Gospel: Luke 18:9-14
Jesus spoke the following parable to some people who prided themselves on being virtuous and despised everyone else,
‘Two men went up to the Temple to pray, one a Pharisee, the other a tax collector. The Pharisee stood there and said this prayer to himself, “I thank you, God, that I am not grasping, unjust, adulterous like the rest of mankind, and particularly that I am not like this tax collector here. I fast twice a week; I pay tithes on all I get.”
The tax collector stood some distance away, not daring even to raise his eyes to heaven; but he beat his breast and said, “God, be merciful to me, a sinner”.
This man, I tell you, went home again at rights with God; the other did not. For everyone who exalts himself will be humbled, but the man who humbles himself will be exalted.’
The Gospel of the Lord
Donal Neary SJ
Church Reflections, Year C
The Pharisee’s boast
This is one of these stories of people who didn’t like each other, and brought the worst out of each other. The Pharisee was strict on religion, and the tax man was a greedy sinner. Each made the other feel awful about themselves, especially before God.
The Pharisee started boasting about his religious fervent observance. The tax man just swallowed his prejudice and admitted to God that he was a sinner. The Pharisee would look good in any religious line-up, and the tax man would be in the comer of the line-up, almost cowering in the back of the prayer- place, hoping nobody would see him.
But he knew who he was before God; he admitted his weakness. The Pharisee pretended religious fervour and looked down on the tax man, one of God’s favourites.
Jesus comments on the story that everyone would recognise, and we recognise ourselves in both people: the proud and arrogant person at times, and at other times, the one who feels a total failure.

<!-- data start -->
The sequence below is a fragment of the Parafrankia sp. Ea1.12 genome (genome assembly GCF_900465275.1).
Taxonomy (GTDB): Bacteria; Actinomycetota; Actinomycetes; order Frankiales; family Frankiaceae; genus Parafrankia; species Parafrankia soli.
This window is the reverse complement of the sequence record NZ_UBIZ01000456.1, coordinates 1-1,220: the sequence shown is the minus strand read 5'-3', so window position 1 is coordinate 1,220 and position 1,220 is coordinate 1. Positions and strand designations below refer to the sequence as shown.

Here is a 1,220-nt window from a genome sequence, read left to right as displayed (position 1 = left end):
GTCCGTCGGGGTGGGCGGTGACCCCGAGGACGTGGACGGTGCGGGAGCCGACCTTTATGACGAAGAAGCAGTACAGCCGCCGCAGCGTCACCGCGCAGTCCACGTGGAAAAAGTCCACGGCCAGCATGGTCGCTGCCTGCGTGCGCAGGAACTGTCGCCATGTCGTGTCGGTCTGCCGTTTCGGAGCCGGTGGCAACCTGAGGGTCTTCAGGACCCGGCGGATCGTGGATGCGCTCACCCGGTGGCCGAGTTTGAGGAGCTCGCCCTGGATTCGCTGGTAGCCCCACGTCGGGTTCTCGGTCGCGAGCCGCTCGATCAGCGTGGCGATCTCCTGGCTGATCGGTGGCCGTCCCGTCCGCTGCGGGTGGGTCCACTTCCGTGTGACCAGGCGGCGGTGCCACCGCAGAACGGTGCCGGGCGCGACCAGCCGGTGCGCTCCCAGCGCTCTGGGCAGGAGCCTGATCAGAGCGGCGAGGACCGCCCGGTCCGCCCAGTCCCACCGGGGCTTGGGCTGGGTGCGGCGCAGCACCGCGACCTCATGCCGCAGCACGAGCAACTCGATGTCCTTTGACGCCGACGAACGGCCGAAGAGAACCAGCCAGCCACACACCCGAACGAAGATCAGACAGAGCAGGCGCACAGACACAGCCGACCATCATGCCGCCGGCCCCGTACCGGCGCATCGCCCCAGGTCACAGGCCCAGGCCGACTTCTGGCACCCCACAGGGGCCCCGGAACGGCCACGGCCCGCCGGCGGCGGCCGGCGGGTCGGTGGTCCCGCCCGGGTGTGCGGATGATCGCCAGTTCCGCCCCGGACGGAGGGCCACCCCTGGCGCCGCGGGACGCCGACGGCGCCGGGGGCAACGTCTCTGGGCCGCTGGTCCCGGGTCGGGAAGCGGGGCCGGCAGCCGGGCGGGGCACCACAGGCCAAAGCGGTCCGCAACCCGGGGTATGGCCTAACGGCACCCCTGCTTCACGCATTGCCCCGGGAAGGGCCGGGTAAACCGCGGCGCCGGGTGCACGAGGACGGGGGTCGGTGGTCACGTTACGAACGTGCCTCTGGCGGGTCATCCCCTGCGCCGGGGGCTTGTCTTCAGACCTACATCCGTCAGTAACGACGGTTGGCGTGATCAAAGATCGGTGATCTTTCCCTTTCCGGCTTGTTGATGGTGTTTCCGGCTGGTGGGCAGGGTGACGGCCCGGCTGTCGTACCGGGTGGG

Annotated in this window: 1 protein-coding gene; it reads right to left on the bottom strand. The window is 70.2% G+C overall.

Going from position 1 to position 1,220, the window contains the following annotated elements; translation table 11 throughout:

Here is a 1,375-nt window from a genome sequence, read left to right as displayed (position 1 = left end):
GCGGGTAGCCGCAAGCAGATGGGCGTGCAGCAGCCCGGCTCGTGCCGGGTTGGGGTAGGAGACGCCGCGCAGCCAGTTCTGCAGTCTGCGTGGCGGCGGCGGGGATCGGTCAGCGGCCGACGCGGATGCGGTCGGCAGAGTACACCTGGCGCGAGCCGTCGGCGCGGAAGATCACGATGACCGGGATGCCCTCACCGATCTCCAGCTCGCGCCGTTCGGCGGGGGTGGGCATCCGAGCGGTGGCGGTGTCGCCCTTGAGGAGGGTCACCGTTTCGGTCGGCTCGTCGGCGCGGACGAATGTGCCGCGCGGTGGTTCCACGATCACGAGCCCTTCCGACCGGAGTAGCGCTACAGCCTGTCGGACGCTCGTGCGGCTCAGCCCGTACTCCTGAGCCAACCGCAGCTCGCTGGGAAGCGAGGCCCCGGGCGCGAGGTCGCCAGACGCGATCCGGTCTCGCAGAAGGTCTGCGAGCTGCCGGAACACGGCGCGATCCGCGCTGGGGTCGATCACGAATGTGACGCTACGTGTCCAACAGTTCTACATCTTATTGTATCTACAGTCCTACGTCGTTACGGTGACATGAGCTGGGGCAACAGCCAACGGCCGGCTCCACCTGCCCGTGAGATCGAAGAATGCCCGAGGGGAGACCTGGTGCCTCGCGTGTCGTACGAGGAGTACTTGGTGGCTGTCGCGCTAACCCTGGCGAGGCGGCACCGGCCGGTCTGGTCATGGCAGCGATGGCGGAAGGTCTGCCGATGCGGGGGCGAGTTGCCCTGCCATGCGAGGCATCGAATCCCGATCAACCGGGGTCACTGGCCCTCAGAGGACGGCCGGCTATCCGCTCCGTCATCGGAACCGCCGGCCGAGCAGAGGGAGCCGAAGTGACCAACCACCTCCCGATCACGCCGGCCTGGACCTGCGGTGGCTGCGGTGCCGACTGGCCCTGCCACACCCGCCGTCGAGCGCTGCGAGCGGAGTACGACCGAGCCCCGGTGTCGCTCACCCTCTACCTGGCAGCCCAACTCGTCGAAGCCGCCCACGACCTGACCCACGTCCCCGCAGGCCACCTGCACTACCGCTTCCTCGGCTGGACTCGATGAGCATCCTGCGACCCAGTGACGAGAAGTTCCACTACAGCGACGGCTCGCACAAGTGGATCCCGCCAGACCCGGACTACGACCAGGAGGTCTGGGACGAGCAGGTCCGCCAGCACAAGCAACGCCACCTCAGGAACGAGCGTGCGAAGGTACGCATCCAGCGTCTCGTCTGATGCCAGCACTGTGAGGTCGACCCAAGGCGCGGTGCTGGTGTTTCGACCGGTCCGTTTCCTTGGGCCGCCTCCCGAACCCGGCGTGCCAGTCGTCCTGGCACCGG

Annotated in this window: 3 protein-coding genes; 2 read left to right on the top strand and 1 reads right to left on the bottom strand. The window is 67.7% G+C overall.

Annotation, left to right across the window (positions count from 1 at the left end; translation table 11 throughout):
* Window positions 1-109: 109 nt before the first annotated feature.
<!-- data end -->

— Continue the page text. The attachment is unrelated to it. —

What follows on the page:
He just says – in admitting who you are, you are high in the sight of God and high at God’s table.
Just to be oneself before God can be difficult. Many gospel stories are about this reality. We need to give those few silent moments each day to an awareness of being loved by God. In that we are humbled, that one as good as God could love us so totally, and so we are exalted.
We are gifted by God’s grace and if we can enjoy our identity as a child of God we will find happiness in life.
Lord teach me to know you more,
to love you more and
serve you faithfully in my life.
As today is MISSION SUNDAY in Ireland,
Fr Neary S.J also offers these comments
A passionate spirit
Irish people have long memories of helping the missions – collecting stamps, mission groups in schools, maybe aunts and uncles ‘out foreign’. It is an essential part of the Church, because Christ is missionary, sent not just to one, but to all, to make a better world, founded on the gospel of Christ. Even if people are not baptised, the Church wants to point out the way to a truly human life – in the way, truth and life who is Christ, and committed to the world of justice
With so much hunger, ill health, and lack of education, the missionary spirit is passionate about wanting to improve things with the message of the gospel.
Today we pray for our missionaries. They are helped by our prayers in what is often a lonely life for them. Help the missionary societies if we can; think of giving some time in volunteering in the poorer world; decide to vote for people who are concerned for the developing world and who will maintain our aid to the world in need; and we can encourage the young to think globally.
We pray for courage for our people overseas and also for ourselves that we can live as Jesus in different ways. All are missionaries as Pope Francis says – ‘Each individual Christian and every community is missionary to the extent that they bring to others and live the Gospel, and testify to God’s love for all, especially those experiencing difficulties. Be missionaries of God’s love and tenderness! Be missionaries of God’s mercy, which always forgives us, always awaits us and loves us dearly.’
May our lives be lived in love and service
of you, Lord God,
and of each other.
Gospel and Gosple Reflection are taken from Mass Readings and Sunday Homily - Catholicireland.net.